What’s your job with the University of Kentucky, and how does it relate to blueberry growing?
My job consists of communicating the knowledge generated by UK’s agricultural research to individual growers. This can help farmers find the most effective types of crops and produce higher yields. For example, I experimented with the different blueberry varieties suggested by UK, tweaking things based on the individual conditions of my site (soil, climate and so on). To learn more about this, please contact me at email@example.com
Have you always been interested in the outdoors?
Yes. As a child, I remember helping my grandfather grow vegetables for the family. I still keep a garden at my house, and grow things like corn, tomatoes and broccoli. I also love hiking, and am working to promote physical activity through the Pine Mountain Trail. Exercise is so important for physical and mental well-being, especially for kids in school. Walking is the perfect form of exercise: it’s accessible, de-stressing, and a great way to get out into the beautiful mountains.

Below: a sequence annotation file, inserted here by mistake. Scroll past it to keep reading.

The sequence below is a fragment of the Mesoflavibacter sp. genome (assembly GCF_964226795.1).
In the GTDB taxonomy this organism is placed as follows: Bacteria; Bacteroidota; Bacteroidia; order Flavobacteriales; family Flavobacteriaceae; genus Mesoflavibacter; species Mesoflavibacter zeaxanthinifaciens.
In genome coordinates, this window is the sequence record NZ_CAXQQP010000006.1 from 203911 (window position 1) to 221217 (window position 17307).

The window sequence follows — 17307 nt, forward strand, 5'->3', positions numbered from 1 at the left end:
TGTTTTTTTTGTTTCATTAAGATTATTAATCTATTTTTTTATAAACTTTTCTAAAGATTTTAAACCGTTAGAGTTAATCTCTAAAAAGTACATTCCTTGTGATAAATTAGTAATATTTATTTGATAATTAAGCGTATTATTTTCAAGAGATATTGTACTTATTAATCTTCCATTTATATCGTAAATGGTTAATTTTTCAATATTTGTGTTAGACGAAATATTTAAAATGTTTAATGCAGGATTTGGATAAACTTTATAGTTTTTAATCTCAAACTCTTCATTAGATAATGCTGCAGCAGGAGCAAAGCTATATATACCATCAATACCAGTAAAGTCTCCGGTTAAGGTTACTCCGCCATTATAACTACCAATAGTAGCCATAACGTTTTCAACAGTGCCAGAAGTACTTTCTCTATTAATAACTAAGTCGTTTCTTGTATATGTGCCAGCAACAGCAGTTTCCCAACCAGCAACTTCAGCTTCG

Do you produce anything else?
Yes. We produce maple syrup at the Extension Office. Once the tree sap is extracted from the trees, it’s reduced to a syrup before being jarred. It’s a very precious product and we can only produce a small amount as the ratio of sap to syrup is 40:1! But the end result is delicious, particularly with pancakes. I also keep bees and produce honey.
How do you manage to pick so many blueberries to sell each week?
In peak season, I employ additional people to help me pick. Pickers need to make sure the berries are all blue and fully ripe for the best flavor, though you do get faster with experience.
What are some of the biggest challenges you face?
Mainly competition from blueberry-loving animals! The nets are essential for keeping out birds, and an electric fence for warding off bears and deer. Picking in the hot sun is another big challenge.